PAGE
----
Category Archives: Story

March OF Yesteryear

The Springdale diner once stood proudly along Highway 71. Its gravel parking lot was a declaration of authenticity for those who frequented it. Though the town was growing, most residents chose the diner as their default. The waitresses were all grouchy, except for Macy, who loved everyone. The owner’s wife Mildred hated Macy for that very reason. It didn’t help matters that Macy was pretty and outgoing; Mildred looked an anvil with legs. Her singing voice in the church caused several devout Methodists to defect to the Baptist camp. If Mildred handled the register, tips usually went up due to many people choosing to pay the bill by dropping money on the table and bypassing Mildred.

Coffee flowed through the diner and the people inside it like a caffeine river. Had self-serve carafes existed then, the residents of Springdale would not have been pleased. Half the reason to have a go-out, sit-down meal was to interact and verbally jostle with those you’d encounter doing the same. Many of the wives claimed that such things didn’t matter, but most had carefully applied lipstick and checked their hairdo at least ten times that morning. Quite a few used Saturday morning to see their hairdressers.

On that March day, the wind blew and howled across the two-lane streets, taking dust and chicken feathers to every crevice. Not that townsfolk were uppity enough to drive convertibles, but if they had, their smiles would have been feather-filled and their lungs coated with the detritus of poultry.

By noon, all but one seat in the diner was filled. The exception was the chair always reserved for the diner’s unofficial number one eater. Earl only visited once or twice a week because his nephew Lou needed to drive him there. Earl saved the diner owner’s life in WWII. He would never pay for a meal for the rest of his life. Many people were unaware that Macy, the pretty waitress, was Earl’s daughter.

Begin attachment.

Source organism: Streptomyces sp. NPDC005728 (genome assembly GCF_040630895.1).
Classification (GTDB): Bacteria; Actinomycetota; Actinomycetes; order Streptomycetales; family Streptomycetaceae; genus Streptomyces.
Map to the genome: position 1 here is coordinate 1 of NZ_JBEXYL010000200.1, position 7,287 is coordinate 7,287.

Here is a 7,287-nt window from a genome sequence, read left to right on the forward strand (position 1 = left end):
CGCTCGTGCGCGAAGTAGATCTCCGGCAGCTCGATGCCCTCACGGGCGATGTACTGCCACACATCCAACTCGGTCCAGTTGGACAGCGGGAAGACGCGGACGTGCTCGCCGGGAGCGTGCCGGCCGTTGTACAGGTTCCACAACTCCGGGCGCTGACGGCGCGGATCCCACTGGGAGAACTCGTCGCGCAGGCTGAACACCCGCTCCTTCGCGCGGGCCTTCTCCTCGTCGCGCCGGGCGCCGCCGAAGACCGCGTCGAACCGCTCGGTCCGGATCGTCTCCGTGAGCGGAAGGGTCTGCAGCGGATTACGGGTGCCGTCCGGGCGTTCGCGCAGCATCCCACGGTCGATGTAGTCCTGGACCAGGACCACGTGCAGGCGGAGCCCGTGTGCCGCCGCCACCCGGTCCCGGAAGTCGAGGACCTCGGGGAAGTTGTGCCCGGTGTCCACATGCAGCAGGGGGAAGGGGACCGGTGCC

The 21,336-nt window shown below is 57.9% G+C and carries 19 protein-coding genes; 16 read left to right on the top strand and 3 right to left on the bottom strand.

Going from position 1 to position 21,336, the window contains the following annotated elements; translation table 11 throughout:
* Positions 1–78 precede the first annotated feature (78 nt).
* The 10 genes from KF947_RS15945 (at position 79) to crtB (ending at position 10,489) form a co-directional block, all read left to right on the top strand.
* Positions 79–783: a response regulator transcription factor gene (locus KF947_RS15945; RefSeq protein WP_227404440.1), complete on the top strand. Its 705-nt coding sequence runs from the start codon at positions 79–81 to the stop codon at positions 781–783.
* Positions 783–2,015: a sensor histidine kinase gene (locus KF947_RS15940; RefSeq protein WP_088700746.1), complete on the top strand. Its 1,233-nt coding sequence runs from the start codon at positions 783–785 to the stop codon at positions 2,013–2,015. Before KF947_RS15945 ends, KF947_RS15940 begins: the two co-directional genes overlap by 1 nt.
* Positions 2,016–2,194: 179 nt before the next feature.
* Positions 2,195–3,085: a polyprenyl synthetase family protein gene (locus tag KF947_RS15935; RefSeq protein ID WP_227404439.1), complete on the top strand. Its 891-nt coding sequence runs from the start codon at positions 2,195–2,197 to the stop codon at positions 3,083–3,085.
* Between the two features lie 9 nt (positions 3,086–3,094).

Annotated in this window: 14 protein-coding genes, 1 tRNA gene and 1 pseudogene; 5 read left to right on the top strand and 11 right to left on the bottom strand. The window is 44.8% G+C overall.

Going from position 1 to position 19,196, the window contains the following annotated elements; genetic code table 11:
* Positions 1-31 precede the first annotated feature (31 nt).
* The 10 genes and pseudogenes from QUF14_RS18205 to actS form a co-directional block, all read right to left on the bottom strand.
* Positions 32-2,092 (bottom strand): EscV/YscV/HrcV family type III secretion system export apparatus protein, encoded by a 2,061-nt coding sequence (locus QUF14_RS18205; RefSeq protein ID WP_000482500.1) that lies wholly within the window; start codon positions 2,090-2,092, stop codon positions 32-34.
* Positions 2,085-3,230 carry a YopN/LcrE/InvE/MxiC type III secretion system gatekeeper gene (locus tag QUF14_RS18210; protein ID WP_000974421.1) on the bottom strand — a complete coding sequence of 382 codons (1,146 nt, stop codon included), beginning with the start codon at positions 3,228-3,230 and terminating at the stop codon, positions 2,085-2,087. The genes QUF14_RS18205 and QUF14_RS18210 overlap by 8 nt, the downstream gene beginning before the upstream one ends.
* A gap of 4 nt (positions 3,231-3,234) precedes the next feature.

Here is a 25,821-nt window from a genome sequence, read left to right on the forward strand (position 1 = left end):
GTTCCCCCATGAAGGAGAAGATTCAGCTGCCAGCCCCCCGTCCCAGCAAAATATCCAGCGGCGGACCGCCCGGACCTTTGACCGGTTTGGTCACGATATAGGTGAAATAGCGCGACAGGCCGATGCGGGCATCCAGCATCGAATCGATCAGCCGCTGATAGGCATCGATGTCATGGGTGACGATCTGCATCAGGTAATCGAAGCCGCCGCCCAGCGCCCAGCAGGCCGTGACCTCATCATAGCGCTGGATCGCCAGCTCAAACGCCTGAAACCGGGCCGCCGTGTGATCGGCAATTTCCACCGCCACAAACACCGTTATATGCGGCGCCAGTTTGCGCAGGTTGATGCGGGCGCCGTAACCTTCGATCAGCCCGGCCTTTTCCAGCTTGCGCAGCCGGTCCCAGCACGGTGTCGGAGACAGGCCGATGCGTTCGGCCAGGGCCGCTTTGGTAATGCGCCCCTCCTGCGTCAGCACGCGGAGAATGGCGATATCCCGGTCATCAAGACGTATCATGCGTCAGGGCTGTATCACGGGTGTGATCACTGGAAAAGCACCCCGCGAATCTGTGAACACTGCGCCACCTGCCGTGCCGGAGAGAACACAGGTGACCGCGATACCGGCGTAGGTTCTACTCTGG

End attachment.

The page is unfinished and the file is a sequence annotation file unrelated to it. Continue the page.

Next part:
Macy and the other three waitresses ran from the kitchen window to tables, their fingers doing triple-duty as they placed plates, refilled drinks, and cleared tables. Wives secretly watched their husbands as their eyes followed Macy as she did her work. Most tolerated it as harmless fun. It was easy to see which wives were easygoing and which could rain hellfire down on their spouses’ heads. You could witness moms hitting the husbands with the same frequency they swatted at their kid’s perceived misbehavior.

Most of the diners chose the Saturday special. Today’s was meatloaf, mashed potatoes, green beans, rolls, and a slice of one of seven pie varieties.

As the families ate, you’d occasionally see different folks stand up to give a quick “Hello” to someone. Such courtesies were a requirement of Saturday eating. If someone needed a longer word, they could step outside and have a cigarette and watch the traffic pass by. The ladies opted for the coat rack. Gossip was expected there, even though they disguised it with half-whispers and cautious glances around before divulging the latest news.